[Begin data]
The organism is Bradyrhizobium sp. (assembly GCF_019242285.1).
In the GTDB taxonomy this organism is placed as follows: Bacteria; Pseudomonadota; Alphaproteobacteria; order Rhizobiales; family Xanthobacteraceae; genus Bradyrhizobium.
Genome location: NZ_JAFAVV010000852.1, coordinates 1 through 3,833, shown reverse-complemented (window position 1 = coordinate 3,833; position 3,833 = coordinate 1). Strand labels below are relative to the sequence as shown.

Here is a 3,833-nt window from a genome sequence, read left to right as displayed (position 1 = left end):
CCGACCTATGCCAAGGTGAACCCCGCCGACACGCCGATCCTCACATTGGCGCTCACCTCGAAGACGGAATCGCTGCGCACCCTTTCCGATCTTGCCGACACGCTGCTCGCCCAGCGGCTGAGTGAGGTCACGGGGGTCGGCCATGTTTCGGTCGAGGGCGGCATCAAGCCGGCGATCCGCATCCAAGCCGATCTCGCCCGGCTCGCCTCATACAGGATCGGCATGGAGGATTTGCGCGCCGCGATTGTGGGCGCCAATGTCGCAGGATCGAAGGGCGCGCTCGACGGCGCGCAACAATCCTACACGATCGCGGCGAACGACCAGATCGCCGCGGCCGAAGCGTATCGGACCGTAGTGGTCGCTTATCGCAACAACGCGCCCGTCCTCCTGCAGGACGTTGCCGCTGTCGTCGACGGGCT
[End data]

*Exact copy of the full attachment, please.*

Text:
The organism is Bradyrhizobium sp. (assembly GCF_019242285.1).
In the GTDB taxonomy this organism is placed as follows: Bacteria; Pseudomonadota; Alphaproteobacteria; order Rhizobiales; family Xanthobacteraceae; genus Bradyrhizobium.
Genome location: NZ_JAFAVV010000852.1, coordinates 1 through 3,833, shown reverse-complemented (window position 1 = coordinate 3,833; position 3,833 = coordinate 1). Strand labels below are relative to the sequence as shown.

Here is a 3,833-nt window from a genome sequence, read left to right as displayed (position 1 = left end):
CCGACCTATGCCAAGGTGAACCCCGCCGACACGCCGATCCTCACATTGGCGCTCACCTCGAAGACGGAATCGCTGCGCACCCTTTCCGATCTTGCCGACACGCTGCTCGCCCAGCGGCTGAGTGAGGTCACGGGGGTCGGCCATGTTTCGGTCGAGGGCGGCATCAAGCCGGCGATCCGCATCCAAGCCGATCTCGCCCGGCTCGCCTCATACAGGATCGGCATGGAGGATTTGCGCGCCGCGATTGTGGGCGCCAATGTCGCAGGATCGAAGGGCGCGCTCGACGGCGCGCAACAATCCTACACGATCGCGGCGAACGACCAGATCGCCGCGGCCGAAGCGTATCGGACCGTAGTGGTCGCTTATCGCAACAACGCGCCCGTCCTCCTGCAGGACGTTGCCGCTGTCGTCGACGGGCT